Valravn - Koder pć snor

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Koder pć snor
Westpark Music

Before I tell you about the superlative new CD by Valravn, I have to tell you what I like, and dislike, about ice storms. I'm wary of their destructive power. Trees come down, and electrical power can be disrupted. On the other hand, ice storms have a cruel beauty. The morning after a proper ice storm, the earth is crusted, and the tree branches make a strange clacking sound in the wind. The trees themselves look alien: you can see the branches, bark, and leaves through the layers of ice. And yes, this has everything to do with Koder pć snor.

Valravn hail from Denmark and the Faroe Islands. The band's first, self-titled album featured electronica versions of traditional Nordic (Denmark, Faroe Islands, Iceland, Sweden) folksongs, enhanced by acoustic instruments. While interesting, and certainly danceable, Valravn had not yet fully settled into their own identity. But how the band has matured on Koder pć snor. One would have to go back to Sorten Muld's landmark Mark II (1997) for the precedent of electronic treatments of Danish folk song. Further, the listener can easily be forgiven for noting parallels between lead Faroese singer Anna Katrin Egilstraođ's singing and the occasional Bjork-like whisper-to-a-scream vocalisms. Everything about Koder pć snor (or "codes on a string," a tribute to the theoretical physics of string theory) is so fresh and inspired that Valravn may have released one of the more significant albums to successfully combine traditional folk elements with electronic ambiance.

String theory has evolved into an explanation that tries to show that the forces and materials of the universe are all interconnected, and it doesn't take much imagination to see that this idea is also rooted in many religions and 'alternative' lifestyles which stress the relationships between people, the earth, and all living things. Further, if you're brewing up a musical sound that is rooted in the organic and the electronic, then not treating the two soundworlds as disparate forces can result in a seamless mix. Valravn take this approach and their songs go widescreen; cinematic; elegiac; and yes, funky. The electronics envelop traditional acoustic instruments such as the hammered dulcimer, the hurdy gurdy, flutes, viola, mandola, but the beauty of the structure is still visible, like an ice-encased tree.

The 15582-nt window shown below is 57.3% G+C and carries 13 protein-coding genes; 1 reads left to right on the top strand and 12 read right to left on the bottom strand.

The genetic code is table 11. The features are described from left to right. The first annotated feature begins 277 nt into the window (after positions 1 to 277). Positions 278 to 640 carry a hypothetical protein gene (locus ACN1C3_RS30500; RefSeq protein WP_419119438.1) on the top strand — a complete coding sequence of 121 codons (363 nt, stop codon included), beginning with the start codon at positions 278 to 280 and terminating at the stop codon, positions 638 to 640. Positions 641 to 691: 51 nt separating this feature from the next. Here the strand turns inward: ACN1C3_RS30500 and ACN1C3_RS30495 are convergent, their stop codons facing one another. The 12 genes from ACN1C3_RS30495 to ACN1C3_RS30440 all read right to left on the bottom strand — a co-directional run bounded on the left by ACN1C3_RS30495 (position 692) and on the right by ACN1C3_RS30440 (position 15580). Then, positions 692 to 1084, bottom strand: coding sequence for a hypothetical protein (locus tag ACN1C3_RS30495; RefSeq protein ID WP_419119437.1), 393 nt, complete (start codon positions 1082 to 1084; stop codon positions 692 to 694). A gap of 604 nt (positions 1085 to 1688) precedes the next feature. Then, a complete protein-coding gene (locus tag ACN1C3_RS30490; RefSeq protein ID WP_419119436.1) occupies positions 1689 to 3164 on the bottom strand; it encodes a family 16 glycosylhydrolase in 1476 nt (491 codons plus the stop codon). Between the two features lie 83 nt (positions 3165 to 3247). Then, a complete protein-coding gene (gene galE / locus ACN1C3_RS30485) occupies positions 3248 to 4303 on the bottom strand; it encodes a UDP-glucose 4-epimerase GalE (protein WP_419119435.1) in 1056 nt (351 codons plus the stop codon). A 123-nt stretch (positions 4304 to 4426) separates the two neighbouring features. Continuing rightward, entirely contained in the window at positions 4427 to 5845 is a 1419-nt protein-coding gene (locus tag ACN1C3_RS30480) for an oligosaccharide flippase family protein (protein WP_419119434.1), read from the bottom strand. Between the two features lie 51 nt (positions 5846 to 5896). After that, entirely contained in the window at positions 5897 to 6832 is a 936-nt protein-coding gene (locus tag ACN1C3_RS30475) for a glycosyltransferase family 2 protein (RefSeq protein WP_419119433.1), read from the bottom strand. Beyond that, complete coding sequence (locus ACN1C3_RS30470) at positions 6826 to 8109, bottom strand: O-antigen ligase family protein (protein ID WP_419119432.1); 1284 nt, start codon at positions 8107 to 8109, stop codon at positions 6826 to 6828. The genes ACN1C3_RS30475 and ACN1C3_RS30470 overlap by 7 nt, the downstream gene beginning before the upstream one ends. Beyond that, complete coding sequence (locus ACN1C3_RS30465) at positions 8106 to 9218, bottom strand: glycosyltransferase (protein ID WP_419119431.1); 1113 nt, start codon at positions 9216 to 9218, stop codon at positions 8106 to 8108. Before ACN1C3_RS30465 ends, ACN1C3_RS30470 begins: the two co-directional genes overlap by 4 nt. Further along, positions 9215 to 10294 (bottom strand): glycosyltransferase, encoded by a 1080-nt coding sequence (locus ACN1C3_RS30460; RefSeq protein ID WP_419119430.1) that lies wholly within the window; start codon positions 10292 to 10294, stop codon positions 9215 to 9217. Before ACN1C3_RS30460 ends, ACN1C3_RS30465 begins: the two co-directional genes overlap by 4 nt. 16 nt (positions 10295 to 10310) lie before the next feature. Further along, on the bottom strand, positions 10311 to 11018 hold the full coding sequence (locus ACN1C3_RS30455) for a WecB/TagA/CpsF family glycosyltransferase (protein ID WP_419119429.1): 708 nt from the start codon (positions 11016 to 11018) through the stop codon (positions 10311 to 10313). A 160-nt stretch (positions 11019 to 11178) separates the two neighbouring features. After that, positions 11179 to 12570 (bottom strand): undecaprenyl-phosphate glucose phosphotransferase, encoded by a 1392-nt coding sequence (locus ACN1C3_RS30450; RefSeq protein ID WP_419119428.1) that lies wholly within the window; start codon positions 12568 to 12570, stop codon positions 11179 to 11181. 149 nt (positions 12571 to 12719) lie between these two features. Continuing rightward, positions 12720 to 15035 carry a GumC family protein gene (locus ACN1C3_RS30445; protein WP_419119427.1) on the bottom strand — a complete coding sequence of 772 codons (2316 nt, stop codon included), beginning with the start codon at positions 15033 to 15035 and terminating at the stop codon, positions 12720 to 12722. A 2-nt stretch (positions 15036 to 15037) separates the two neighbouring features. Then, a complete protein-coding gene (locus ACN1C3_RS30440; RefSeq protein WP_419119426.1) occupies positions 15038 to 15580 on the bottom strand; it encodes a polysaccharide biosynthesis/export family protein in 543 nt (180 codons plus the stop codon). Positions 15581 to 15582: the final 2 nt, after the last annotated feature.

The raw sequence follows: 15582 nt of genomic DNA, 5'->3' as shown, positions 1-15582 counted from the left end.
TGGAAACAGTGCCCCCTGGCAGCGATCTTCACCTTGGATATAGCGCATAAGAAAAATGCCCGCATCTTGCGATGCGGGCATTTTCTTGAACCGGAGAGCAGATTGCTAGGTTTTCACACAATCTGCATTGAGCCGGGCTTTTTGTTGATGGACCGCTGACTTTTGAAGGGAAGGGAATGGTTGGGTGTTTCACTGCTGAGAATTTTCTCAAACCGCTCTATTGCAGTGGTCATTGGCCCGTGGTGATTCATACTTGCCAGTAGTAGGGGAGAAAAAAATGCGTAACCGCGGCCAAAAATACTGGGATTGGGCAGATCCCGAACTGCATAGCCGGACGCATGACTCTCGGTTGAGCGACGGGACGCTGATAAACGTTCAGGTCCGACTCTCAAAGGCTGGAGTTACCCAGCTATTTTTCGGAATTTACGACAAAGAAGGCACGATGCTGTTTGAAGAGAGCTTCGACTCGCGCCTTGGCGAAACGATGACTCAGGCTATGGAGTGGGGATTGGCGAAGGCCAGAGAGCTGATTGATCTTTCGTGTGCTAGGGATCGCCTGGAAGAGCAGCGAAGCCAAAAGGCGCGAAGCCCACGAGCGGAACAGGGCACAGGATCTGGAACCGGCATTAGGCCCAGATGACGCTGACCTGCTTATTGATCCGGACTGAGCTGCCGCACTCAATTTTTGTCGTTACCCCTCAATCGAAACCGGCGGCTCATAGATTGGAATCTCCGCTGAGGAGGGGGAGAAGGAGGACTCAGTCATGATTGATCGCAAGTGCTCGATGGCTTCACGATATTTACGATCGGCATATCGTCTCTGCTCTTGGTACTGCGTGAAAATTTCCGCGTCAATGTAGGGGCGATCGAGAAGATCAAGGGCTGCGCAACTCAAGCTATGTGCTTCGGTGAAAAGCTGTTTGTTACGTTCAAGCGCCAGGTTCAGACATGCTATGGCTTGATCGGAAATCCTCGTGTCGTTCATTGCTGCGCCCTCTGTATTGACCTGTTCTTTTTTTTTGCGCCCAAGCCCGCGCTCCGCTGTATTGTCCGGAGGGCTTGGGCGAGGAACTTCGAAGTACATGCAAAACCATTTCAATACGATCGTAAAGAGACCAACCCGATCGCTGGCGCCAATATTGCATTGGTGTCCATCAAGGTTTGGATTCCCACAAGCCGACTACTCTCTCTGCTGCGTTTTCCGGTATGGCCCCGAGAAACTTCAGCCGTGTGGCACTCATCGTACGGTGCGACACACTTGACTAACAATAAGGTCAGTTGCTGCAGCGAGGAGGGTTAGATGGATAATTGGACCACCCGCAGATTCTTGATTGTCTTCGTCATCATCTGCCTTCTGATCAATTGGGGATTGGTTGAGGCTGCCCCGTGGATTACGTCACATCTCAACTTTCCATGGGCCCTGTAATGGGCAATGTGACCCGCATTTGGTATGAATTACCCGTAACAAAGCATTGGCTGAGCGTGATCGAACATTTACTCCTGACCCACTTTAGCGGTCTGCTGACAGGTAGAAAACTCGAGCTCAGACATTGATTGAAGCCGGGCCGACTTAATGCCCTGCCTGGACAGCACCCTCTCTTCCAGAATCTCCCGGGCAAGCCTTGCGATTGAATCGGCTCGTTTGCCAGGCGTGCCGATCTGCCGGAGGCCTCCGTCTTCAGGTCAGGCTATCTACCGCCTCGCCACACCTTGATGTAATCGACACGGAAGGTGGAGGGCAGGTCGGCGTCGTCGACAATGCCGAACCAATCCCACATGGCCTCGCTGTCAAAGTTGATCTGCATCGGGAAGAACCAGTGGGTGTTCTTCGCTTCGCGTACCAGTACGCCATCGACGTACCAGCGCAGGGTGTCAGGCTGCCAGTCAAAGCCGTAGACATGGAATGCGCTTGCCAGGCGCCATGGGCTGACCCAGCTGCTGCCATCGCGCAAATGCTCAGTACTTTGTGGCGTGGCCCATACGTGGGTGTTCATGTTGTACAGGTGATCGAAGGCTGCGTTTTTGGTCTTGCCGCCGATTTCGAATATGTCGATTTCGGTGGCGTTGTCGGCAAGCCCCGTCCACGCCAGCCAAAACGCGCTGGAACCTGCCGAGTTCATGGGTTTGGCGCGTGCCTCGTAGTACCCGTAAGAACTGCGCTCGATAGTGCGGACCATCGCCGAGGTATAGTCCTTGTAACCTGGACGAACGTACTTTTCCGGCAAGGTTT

The band has chosen to focus on their own compositions on Koder pć snor, and Valravn give themselves the time to explore their fusion. The title track goes over the seven-minute mark; beginning gently with hammered dulcimer, Anna Katrin Egilstrođ's voice enters like a singsong wave. In between verses, she explores the joy of making sound, using onomatopoeia: "tip tap," "bum plum," "wish wush," "pling plang." The result is mesmerizing. Around three minutes in, we get the thudding bass of electronica, and Valravn ramp the tune up before returning to the comparative innocence of the dulcimer. This is dance music, but weightless; you forget your body, and just follow the stream.

The traditional Faroese tune "Kelling" starts with "Hag lies on the doorstep, dead/Cannot eat nor butter nor bread" and quickly turns into a storming dance tune, with viola gliding over relentless percussion, both electronic and live. Giddy and infectious, the vocals drop out, returning over a skittering beat, stuttering and with the call "Statt upp og dansa! (Stand up and dance)," Valravn hit their crescendo. That hag might be dead, but this tune is totally alive! There's a very traditional feel to the band's own "Seersken," recalling Hedningarna in their glorious frenzied electronic experiments; it is difficult to resist the interplay of the flute, groaning beat, and tribal percussion that animates this composition. And finally, the Valravn again throw caution to the wind on their epic "Farin uttan at verđa vekk," complete with a choir that sails over deep cello sounds, dulcimer, and sparkling electronic landscape.

Not just a recording, Valravn's Koder pć snor is a whole other world of gorgeous pop, folk, and dance music. It gets my highest recommendation. - Lee Blackstone

The band's web site:

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CD available from cdRoots

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